We to know there is no free lunch. Yet the idea that many corporate perks aren’t always a perk has recently struck a chord on Twitter.
The tweet came from Jessica Rose, a developer relations advocate, founder of a meetup series for programmers and aspiring programmers, and co-founder of Trans*Code, a hacker organization dedicated to bringing attention to transgender issues and opportunities.
Rose’s “hard no” was to these so-called perks that have been around since time immemorial (or at least since the dot-com era). “Don’t give me food or hammocks or video games, just let me work remotely or get home on time,” Rose said.
‘Do not touch me’
The tweet thread was full of varied responses, but the unlimited vacation paradox was the clear favorite. “Wow, people are so suspicious of unlimited paid time off,” Rose told Protocol when we caught up with her to ask about the tweet.
Other workers were reluctant to receive massages in the office (“do not touch me“), free booze, open plan offices (has anyone in the history of the world ever called that a perk?), fitness rooms, nap rooms, ‘escape (really any room) and something called “irreproachable retrospectives”. Uh, what?
If employees are going to be wary of the perks you offer, why offer perks?
“So I’m aware of how wonderfully spoiled it is to complain about the perks offered in certain types of tech workplaces,” Rose said. “I’m least impressed with ‘benefits’ that directly undermine employment rights (like unlimited paid time off can do in some areas) or that aim to skew the work/life balance in favor of the location. of work.”
Unlimited or flexible vacations can work, but it helps when the culture is one where people are encouraged to take time off and experts agree that mandatory minimums go a long way to creating that kind of culture.
Your best interest or mine? Why can’t it be both? ¯_(ツ)_/¯
An engineering director at Google who previously worked at Microsoft and Zillow called employer-sponsored coaching an anti-benefit. “I will choose a coach who looks out for me, not the company, thank you” she said, adding, “I know I’m lucky to be offered this, but it still feels like a trap.”
There are good reasons to be at least a little wary of these programs. Last year, Protocol reported that when tech companies work with coaching programs like BetterUp and Bravely, the conversations themselves are confidential, but the company often receives aggregate reports about issues that workers generally express. , the topics they discuss, what is going well for them. at work, and what is not.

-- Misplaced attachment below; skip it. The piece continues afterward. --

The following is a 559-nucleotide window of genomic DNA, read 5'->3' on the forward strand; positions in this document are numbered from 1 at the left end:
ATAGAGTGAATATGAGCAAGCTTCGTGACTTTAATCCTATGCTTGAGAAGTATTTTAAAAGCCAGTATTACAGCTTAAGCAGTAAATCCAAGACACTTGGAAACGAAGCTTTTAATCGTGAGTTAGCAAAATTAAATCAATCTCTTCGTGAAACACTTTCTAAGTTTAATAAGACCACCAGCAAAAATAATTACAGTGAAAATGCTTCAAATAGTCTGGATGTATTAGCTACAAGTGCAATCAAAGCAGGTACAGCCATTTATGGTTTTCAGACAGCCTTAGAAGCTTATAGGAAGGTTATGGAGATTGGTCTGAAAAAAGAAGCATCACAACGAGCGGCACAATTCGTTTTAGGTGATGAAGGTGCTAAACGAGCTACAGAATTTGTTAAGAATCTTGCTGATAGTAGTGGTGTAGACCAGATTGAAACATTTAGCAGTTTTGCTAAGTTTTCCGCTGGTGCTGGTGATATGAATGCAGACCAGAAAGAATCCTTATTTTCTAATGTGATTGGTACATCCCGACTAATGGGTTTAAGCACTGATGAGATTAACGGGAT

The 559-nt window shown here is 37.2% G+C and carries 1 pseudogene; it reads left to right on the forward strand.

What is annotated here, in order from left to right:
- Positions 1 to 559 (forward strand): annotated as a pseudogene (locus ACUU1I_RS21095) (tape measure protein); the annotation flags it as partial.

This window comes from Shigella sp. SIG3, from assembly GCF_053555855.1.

When Protocol spoke to Twilio’s Vice President of Talent Management, Andrew Wilhelms, about the company’s coaching partnership, Wilhelms explained that BetterUp provides a set of Twilio-specific priorities to coaches that Twilio can update. these priorities and goals based on the type of culture change the company needs to see.
It can feel too controlling, or it can be a great way to help change a company’s culture for the better, especially if the majority of employees are feeling stressed and burnt out and are more likely to tell a coach that. to their manager. Twilio told Protocol that 99% of employees who used the coaching service last year said the sessions were a valuable use of their time, and 94% said the sessions made them more effective in their work. work.
“Thoughtful and meaningful perks can benefit both employers and team members, helping to keep their team members happy and hopefully retaining them in their roles longer,” Rose said. .
Research shows that today’s employees don’t want snacks as much as they want work that aligns with their values, and that extends to benefits.
- “I love workplace benefits that demonstrate an employer’s ethos and commitment to meaningfully supporting their team members,” Rose said.
- These benefits can include big structural benefits like a location-independent salary and support for different types of employee leaves, but also smaller things like “sending people a small bonus on their birthday to buy a cake” , Rose added.
- Rose is also looking for “employers who don’t outsource cleaning or security staff, to ensure that all of their team members have access to the same types of compensation and support.”
What your “benefits” say about your company culture
Some “anti-benefits” are just common decency and respect, like believing your employees are telling the truth when they call in sick. In response to Rose’s prompt, a senior system administrator pointed out a job posting that offers an “honour-based sick leave policy” in addition to its “commitment to an open, inclusive and diverse work culture.”
And think twice before listing your game room in your job description, tweeted a product designer from Miro:
“When they advertise a ping pong table in the job ad, that’s a huge 🚩 for me. And I love ping pong. If a stupid perk like this [is] such a relevant part of your benefits package that says a lot about what the company values and probably its culture.”
A version of this story appeared in Protocol’s Workplace newsletter. Sign up here to get it delivered to your inbox three times a week.